How to Improve Your Business Credit Score
A poor business credit score can be a big obstacle for small businesses.
Lenders will use your credit score to decide what kind of loan to give you. Investors will look at business credit before agreeing to take a chance on your company. The score can even affect the “friendliness” of contracts with vendors, suppliers, and landlords.
There are several key benefits of a strong business credit score:
It makes you look more trustworthy (and less risky) to lenders and investors.
It opens up more competitive loans.
It attracts potential investors and partners.
And it helps you negotiate better terms with vendors, suppliers, and lenders.
In this blog, we answer some common business credit questions and discuss how to raise and maintain a good business credit score.
Differences between a personal and business credit
Your personal credit score and your business credit score differ in a few important ways:
Credit capacity: Small businesses operate on a much larger scale than most consumers. Therefore, business owners can take out larger loans and open up more credit accounts without taking a big hit to their business credit score.
Accuracy protections: While inaccuracies can pop up on either type of credit, the law offers greater protection for individual consumers. Credit bureaus aren’t required to respond to any challenges you submit to business credit scores. To correct false information, you have to be patient and persistent.
Ownership: While personal credit scores are tied to your Social Security Number (SSN), business credit scores are tied to a company’s Employer Identification Number (EIN). Therefore, your business credit is only connected with you while you are the official owner of your small business.
What impacts your business credit score?
When calculating your business credit score, credit bureaus will look at a handful of factors:
Payment history: What are your payment habits? Do you routinely make loan or business credit card payments on-time – or even early? Have you made any late payments?
Credit utilization: Are you using too much of your available credit all at once? How close do you get to your credit limit each month?
Business credit history: Simply put, how long have you been using business credit?
Types of business credit: What kind of business credit accounts do you have? Loans? Business credit cards? Business lines of credit?
Credit inquiries: How many “hard” credit inquiries have been made within a short time frame? How many business loans have you applied for?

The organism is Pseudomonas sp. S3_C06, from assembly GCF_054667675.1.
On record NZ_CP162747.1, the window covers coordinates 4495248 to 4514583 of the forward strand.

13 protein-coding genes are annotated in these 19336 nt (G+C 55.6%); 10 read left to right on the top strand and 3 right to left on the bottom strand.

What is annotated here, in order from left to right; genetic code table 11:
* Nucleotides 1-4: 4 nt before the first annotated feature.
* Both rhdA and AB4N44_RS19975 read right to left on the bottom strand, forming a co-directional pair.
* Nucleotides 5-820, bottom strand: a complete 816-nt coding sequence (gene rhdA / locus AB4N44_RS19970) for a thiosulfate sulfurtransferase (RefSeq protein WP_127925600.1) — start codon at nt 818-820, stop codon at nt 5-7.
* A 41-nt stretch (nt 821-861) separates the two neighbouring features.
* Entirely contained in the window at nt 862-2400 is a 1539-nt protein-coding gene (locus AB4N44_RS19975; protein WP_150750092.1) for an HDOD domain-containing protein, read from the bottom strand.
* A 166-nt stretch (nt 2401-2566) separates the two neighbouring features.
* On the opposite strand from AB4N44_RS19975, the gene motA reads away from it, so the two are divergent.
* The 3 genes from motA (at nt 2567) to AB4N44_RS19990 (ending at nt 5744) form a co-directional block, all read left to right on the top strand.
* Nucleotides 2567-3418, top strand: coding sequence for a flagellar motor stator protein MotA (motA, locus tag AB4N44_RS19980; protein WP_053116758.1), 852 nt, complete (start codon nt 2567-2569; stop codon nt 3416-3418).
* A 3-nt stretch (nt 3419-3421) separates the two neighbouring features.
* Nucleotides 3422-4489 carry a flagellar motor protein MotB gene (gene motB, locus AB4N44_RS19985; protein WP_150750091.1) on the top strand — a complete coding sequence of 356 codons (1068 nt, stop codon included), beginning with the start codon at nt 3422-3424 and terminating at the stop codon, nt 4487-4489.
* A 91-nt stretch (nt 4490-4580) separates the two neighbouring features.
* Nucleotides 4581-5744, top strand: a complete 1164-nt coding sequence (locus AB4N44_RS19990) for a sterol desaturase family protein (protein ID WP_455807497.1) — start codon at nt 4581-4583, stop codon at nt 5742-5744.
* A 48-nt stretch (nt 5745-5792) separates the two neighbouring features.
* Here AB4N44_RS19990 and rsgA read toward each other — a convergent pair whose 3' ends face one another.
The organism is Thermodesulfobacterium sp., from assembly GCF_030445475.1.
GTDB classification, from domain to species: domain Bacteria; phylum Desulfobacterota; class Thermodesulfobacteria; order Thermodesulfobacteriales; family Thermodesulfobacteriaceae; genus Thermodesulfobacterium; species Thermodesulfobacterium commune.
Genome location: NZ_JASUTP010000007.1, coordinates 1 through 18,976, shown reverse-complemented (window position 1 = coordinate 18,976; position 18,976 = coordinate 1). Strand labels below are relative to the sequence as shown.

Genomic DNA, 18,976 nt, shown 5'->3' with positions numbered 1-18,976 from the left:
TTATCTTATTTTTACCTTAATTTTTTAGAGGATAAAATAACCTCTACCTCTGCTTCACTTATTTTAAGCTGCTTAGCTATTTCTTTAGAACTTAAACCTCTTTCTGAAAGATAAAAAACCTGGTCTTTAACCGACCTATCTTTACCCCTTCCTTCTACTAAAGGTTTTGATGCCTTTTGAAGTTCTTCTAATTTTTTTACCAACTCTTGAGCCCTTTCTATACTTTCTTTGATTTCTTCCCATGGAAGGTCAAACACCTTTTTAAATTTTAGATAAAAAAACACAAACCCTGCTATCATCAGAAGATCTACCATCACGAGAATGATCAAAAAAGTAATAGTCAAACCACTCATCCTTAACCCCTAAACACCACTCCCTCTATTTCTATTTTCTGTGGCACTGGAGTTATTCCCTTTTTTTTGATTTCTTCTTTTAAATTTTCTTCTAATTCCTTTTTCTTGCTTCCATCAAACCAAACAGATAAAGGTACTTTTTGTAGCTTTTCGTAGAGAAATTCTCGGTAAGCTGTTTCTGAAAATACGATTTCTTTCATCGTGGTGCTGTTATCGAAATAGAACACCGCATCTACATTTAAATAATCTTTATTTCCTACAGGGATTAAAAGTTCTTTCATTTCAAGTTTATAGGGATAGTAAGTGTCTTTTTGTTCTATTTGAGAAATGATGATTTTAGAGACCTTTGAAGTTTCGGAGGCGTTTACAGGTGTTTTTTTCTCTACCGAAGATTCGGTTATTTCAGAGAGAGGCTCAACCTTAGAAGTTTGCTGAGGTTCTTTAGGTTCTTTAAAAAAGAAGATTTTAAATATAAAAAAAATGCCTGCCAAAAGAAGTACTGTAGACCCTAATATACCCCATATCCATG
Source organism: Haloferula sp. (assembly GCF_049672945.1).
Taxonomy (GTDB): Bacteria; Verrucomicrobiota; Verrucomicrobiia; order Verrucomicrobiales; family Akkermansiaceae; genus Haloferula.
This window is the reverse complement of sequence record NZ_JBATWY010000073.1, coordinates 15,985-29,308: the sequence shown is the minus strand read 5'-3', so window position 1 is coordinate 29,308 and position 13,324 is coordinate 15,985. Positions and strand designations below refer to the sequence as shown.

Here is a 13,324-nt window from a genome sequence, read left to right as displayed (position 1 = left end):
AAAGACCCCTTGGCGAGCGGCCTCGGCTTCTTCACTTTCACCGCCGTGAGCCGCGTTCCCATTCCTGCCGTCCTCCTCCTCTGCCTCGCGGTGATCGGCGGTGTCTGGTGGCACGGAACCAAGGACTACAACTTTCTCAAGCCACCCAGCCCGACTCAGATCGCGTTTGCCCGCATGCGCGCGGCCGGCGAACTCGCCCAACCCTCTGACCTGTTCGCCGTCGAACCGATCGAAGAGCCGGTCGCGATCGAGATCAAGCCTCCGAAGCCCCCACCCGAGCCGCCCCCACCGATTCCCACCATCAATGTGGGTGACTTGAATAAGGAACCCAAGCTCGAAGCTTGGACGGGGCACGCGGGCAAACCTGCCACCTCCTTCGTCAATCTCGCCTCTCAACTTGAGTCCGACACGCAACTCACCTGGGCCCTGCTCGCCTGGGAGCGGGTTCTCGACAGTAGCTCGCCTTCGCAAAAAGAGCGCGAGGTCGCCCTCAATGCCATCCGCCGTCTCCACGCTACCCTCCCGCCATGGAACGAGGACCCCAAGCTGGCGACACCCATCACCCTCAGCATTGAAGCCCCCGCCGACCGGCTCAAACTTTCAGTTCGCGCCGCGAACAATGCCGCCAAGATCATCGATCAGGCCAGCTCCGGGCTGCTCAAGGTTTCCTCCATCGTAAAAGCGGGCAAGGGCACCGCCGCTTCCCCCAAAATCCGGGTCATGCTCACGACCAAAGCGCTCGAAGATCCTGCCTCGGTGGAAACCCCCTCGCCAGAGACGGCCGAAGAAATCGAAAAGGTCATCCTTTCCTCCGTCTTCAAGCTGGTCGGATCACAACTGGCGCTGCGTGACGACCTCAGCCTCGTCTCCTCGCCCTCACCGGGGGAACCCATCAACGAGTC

Business demographics: How long have you been in business? What’s your industry? How many employees do you have on staff?Bankruptcies, judgements, and liens: Have any judgements and/or liens been placed on your business as security for the creditors and taxing authorities? Are there any bankruptcies on record?
How to build small business credit
Whether you need to establish credit as a new local startup or give your credit a boost after years of operating your business, these steps can help you reach your credit goals:
Pay your bills on time: Stay on top of your monthly payments – to creditors, vendors, suppliers, your landlord, you name it! To ensure you don’t skip a beat, schedule automatic monthly payments.
Reduce your debt: Determine how you can reduce your balance. If you can fit it into your budget, try to pay off your loan and credit card balance early. Don’t abuse your business credit card. And when you make payments, pay them in full.
Pick the right lenders: Small business lenders don’t always report to credit bureaus. So, even if you are making all your payments on time, your loan payments may not be helping your credit score as much as they should be. If possible, try to borrow from lenders who report to the 3 major credit bureaus (Dun & Bradstreet, Experian, and Equifax).
Open a business credit card (and use it responsibly): A strategic way to diversify your credit portfolio, using a business credit card can give your business credit score a much-needed boost. Don’t stall! Opening a credit card sooner rather than later will help your credit history.
Watch who you do business with: Choose your business relationships wisely. Vendors, partners, and even customers with bad credit can tarnish your reputation and create unnecessary roadblocks to your business goals.
Avoid too many “hard” credit inquiries: In other words, don’t go applying for business loans far and wide like you might if you were applying for a job. Soft credit pulls – often used for loan pre-approvals and during the hiring process – are fine. But the hard credit inquiries lenders make deep into the loan application process can negatively impact your credit score.
Don’t be afraid to check your score: The best way to keep tabs on business credit is to request semi-regular credit reports. You’ll want to pull regular credit reports from all three main credit bureaus: Dun & Bradstreet, Experian, and Equifax.
Check for inaccuracies: Monitor your business credit score regularly with the big three credit bureaus (listed above). If you find any errors or your information is outdated, address it promptly.
Be consistent: Strong credit scores don’t just appear overnight. It can take years for you to get your business credit where you want it. If you remain diligent and follow the steps listed above, you’ll get there eventually.
Fayetteville-Cumberland Regional Entrepreneur & Business HUB – Small Business Resources
Need help building your business credit?
We have resources to help! The Fayetteville-Cumberland Regional Entrepreneur & Business HUB team offers an array of useful consultation services for small businesses in the following North Carolina counties: